Feb 16th 22Translate Article
Feb 16th 22
Cybersecurity is a vast and ever-changing topic. Something new appears when you think you've figured out most of the usual internet risks. For example, catfishing may be a new phrase to many. You may be one of those casual internet and social media users who aren't familiar with catfishing and the specific damage that catfish may inflict. Catfishing is when an individual is identified as wrong by using false information and images.
A catfish can occasionally steal another person's entire identity, like their date of birth, photographs, and location, and pass it off as their own. In this blog, we'll go over the ins and outs of catfishing, as well as the motivations of online catfish and, most significantly, how to defend yourself from them. Here are some strategies to keep yourself and your sensitive information safe from catfish.
1- Recognize the warning indications of being catfished
It may be difficult to discern if you're being catfished if the catfish's description is thorough and precise. Because the catfish's profile was established solely to target specific individuals, they may not have many followers or friends. A catfish may refuse to speak on the phone or over video chat, avoid in-person meetings, and even ask for money. These are all symptoms that you're being catfished.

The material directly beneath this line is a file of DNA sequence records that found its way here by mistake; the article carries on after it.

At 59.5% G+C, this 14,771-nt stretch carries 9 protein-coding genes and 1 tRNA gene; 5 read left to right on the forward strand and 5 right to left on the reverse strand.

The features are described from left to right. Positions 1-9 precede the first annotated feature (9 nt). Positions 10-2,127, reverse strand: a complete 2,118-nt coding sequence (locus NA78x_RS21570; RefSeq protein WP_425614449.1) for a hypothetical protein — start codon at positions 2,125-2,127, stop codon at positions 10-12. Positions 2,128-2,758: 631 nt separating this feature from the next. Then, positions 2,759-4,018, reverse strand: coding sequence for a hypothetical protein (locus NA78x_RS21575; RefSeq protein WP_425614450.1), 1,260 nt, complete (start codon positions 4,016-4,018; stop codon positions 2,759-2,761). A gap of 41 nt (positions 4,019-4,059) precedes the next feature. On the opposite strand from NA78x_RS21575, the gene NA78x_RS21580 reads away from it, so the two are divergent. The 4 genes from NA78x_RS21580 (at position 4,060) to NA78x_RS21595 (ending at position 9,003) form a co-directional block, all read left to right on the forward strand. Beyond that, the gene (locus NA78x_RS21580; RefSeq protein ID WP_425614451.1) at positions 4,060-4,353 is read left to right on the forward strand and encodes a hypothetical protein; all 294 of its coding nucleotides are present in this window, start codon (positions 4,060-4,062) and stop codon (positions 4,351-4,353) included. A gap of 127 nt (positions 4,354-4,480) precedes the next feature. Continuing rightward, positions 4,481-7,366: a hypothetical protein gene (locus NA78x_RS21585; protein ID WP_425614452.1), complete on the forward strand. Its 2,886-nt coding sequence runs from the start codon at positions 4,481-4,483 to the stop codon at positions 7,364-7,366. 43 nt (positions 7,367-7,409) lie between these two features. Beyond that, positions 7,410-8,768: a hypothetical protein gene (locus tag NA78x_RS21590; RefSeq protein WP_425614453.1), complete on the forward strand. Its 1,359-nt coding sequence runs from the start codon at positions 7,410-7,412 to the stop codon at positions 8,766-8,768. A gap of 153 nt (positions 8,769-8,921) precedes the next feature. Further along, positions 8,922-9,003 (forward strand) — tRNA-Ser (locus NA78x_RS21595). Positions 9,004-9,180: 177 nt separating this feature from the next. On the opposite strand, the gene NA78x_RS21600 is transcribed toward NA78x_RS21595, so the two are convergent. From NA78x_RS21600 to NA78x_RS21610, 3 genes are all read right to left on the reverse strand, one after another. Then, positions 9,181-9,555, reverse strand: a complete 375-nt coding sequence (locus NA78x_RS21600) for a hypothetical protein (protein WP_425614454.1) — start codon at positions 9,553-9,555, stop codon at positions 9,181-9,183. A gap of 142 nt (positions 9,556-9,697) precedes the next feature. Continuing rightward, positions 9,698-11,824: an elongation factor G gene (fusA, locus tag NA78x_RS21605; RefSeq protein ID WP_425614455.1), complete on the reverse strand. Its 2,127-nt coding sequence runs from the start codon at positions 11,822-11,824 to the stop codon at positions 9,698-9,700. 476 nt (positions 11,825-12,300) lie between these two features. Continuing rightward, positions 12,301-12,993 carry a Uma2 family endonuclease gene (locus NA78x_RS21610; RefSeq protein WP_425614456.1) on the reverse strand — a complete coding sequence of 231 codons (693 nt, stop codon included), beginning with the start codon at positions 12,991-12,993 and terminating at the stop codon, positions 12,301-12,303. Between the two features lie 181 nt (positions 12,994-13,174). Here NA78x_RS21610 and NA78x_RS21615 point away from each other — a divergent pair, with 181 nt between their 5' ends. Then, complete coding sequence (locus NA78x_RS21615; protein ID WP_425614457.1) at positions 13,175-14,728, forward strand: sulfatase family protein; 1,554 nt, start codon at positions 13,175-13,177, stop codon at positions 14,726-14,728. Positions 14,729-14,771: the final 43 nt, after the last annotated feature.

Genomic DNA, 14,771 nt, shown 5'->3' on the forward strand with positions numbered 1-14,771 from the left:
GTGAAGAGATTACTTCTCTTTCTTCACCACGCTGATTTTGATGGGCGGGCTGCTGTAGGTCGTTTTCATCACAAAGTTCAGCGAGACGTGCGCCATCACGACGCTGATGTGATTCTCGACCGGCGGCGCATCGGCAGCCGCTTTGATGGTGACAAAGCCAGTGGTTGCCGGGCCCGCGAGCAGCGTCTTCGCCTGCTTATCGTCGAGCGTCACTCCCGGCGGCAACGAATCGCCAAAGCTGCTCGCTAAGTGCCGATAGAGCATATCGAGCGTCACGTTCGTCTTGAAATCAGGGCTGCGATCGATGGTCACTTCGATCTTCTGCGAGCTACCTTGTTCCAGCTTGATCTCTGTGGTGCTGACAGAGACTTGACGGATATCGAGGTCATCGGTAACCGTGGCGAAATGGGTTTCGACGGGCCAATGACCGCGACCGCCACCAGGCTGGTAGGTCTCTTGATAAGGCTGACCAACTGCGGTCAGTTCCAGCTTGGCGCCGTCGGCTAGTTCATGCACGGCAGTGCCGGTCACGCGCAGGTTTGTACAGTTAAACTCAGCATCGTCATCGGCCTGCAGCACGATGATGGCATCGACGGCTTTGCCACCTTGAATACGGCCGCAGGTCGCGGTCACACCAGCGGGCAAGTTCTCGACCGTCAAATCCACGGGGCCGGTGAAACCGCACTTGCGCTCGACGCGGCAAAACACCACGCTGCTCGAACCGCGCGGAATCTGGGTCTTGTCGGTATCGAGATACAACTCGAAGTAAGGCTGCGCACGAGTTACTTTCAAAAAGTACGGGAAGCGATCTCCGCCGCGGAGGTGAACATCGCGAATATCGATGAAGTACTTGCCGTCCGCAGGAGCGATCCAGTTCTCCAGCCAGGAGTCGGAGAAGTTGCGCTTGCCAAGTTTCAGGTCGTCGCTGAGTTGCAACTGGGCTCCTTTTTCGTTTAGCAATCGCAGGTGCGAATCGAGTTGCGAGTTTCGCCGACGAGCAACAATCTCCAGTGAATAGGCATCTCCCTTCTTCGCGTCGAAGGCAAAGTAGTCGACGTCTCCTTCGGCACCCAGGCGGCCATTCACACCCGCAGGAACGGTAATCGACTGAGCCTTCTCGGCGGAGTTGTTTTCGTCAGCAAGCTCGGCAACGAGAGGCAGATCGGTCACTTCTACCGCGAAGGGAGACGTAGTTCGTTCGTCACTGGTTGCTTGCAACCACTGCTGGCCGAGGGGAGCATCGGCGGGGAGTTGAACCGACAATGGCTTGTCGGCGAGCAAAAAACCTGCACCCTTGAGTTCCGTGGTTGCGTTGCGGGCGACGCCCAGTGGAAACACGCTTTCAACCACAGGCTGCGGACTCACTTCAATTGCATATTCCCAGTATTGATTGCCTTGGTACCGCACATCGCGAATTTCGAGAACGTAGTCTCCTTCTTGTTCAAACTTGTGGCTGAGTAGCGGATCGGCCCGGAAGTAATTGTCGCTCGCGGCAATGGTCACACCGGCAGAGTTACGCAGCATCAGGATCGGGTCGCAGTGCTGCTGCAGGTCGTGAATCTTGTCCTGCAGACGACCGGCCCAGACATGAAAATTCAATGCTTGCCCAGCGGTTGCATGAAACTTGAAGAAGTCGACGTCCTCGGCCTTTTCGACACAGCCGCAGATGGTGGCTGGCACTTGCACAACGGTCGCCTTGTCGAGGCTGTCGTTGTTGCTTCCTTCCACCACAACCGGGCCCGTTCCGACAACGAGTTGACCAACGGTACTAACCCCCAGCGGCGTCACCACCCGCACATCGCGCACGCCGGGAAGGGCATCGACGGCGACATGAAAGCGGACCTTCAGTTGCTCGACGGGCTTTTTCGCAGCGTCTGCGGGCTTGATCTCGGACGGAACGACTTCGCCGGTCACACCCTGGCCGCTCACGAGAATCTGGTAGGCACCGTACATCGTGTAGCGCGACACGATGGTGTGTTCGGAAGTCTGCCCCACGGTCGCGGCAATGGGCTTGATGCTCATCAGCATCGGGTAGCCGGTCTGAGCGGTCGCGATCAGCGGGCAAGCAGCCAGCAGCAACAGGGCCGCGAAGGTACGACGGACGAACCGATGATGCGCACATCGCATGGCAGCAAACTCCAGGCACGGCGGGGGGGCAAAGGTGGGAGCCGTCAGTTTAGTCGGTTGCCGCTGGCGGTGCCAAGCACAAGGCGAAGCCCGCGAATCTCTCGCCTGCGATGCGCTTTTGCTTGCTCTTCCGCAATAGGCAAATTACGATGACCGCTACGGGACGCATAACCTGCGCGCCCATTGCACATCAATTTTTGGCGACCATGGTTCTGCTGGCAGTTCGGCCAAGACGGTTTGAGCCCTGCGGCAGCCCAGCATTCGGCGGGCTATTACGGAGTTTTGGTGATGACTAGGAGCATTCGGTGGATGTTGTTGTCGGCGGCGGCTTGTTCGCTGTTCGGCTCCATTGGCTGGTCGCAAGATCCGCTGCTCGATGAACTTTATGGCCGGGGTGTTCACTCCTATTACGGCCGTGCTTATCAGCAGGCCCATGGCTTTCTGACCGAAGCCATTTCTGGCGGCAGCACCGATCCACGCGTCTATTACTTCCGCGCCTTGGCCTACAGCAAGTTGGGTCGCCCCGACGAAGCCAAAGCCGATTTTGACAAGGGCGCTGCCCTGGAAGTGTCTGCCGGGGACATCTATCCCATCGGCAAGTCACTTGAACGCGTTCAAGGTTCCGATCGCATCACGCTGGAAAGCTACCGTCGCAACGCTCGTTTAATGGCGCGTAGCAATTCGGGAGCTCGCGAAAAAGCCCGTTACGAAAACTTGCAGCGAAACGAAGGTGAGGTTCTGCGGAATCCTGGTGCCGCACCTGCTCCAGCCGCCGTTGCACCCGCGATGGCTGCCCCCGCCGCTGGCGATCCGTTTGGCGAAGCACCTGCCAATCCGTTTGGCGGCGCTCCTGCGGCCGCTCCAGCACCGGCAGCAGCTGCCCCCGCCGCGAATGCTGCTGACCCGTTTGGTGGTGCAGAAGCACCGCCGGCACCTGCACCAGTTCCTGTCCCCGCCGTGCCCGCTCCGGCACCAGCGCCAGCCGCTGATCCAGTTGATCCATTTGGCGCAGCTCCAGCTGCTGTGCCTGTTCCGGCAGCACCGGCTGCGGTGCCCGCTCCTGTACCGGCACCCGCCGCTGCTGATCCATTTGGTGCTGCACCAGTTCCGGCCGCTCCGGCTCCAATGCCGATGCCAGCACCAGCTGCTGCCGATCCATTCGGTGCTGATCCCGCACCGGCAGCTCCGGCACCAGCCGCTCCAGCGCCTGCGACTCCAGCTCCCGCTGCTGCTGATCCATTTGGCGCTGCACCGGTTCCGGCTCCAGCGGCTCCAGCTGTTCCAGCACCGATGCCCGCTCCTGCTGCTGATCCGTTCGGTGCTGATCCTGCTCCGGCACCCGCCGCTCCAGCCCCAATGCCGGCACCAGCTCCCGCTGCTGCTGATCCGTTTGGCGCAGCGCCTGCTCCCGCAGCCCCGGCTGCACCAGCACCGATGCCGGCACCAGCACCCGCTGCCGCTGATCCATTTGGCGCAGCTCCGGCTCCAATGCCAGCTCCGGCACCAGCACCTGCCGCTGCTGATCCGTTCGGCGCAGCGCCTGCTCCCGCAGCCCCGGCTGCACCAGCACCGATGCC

2- Never give out your personal information to anyone.
It's risky to share too much personal information with random people. Whom you've just met online may be catfishing you if they ask for private information like your address, extra contact information, account statement, or try to persuade you to tell them about your life or work.
3- Be wary of people you don't know.
When receiving friend requests, email, or message requests from someone you don't know, be cautious. Treat online chats in the same way you would in person. While it's fine to meet new people and create new acquaintances, you ought to be careful and watch out for the warning signs of catfishing listed above.
4- Pose queries that necessitate specialized knowledge.
If you accuse someone of catfishing, ask them questions that only somebody with their history would know the answers to. You might inquire about the malls and restaurants from which they claim to have come, or inquire about a specific aspect of their work. Be aware of anyone who is reluctant or tries to sidestep your queries.
In conclusion, falling into a catfishing trap can result in money losses, grief, misuse of data, and other issues. Use the advice above to keep yourself safe from possible catfish lurking on the internet looking for your private details or money.